Use of the 1781.7-1785.0 1876.7-1880.0 MHz Bands for the Provision

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					Use of the 1781.7-1785.0 / 1876.7-1880.0 MHz Bands
for the Provision of GSM 1800 Telecommunications
                                          Services




                       A Consultation Document


                                       April 2003




   The Radiocommunications Agency is an Executive Agency of the Department of Trade and Industry.
                         The Agency's website is located at www.rad io.gov.uk
1       EXECUTIVE SUMMARY

1.1     This consultation document reviews possible options for the use of all or part of the
        1781.7-1785.0 MHz band paired with the 1876.7-1880.0 MHz band to provide
        telecommunications services based on GSM 1800 1 technology.

1.2     The 3.3 MHz band at 1876.7-1880.0 MHz currently serves as a guard band to
        protect GSM 1800 services against interference from DECT 2 systems and vice
        versa. However, based on the conclusions of ERC 3 Report 100 (“Evaluation of
        DECT/GSM 1800 compatibility”) 4 and RA’s 5 own analysis, a 3.3 MHz guard
        band between GSM 1800 and DECT is no longer considered necessary. The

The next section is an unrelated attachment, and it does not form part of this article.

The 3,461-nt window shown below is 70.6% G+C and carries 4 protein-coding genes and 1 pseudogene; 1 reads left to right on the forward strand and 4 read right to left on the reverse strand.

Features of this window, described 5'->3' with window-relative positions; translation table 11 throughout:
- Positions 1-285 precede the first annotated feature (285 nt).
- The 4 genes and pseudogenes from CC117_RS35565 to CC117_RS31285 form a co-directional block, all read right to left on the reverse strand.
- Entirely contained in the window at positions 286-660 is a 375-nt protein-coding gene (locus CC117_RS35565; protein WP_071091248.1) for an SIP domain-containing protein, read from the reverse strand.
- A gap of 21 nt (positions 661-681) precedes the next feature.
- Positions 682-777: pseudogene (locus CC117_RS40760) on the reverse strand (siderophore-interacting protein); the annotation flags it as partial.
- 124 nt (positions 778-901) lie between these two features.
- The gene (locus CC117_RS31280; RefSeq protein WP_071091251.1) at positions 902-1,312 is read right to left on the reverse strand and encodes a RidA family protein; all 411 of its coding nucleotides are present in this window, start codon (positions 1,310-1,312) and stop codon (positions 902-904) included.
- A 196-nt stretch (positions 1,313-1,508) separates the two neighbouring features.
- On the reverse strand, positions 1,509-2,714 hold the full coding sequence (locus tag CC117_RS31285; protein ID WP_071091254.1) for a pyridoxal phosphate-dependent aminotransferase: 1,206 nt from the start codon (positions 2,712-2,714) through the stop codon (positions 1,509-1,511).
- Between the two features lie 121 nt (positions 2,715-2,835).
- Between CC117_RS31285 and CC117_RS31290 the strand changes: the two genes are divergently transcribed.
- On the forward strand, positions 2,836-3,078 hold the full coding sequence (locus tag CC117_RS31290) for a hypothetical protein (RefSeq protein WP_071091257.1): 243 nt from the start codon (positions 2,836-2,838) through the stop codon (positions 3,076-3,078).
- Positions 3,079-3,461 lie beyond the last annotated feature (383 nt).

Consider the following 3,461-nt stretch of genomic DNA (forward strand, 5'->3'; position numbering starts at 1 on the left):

1781.7-1785.0 MHz paired band is currently unassigned. A band plan is shown in
        Appendix A, and further technical considerations are given in Appendix B.

1.3     The bands under consideration form part of the overall GSM 1800 spectrum, 1710-
        1785 MHz paired with 1805-1880 MHz. This spectrum is identified in ERC Decision
        (95)03 6 for the provision of mobile telephony services based on GSM technology.

1.4     As GSM 1800 is harmonised (within Europe), handset manufactures produce phones
        that operate over the entire GSM 1800 spectrum. The Government has licensed the
        entire available spectrum identified for GSM (both the GSM 900 and GSM 1800
        bands), excluding guard bands where these have been thought necessary. The final
        awards were made following the consultation “Mobile Phone Spectrum over the next
        decade”7 . Consequently there is an enormous existing market for GSM 1800 phones,
        together with low equipment costs and innovative products.

1.5     RA has received a number of requests from industry expressing interest in using this
        spectrum to provide telecommunications services, ranging from short-range in-
        building solutions to GSM services on commercial airliners and passenger ferries.

1.6     Three basic scenarios for the use of this spectrum have been identified, and views on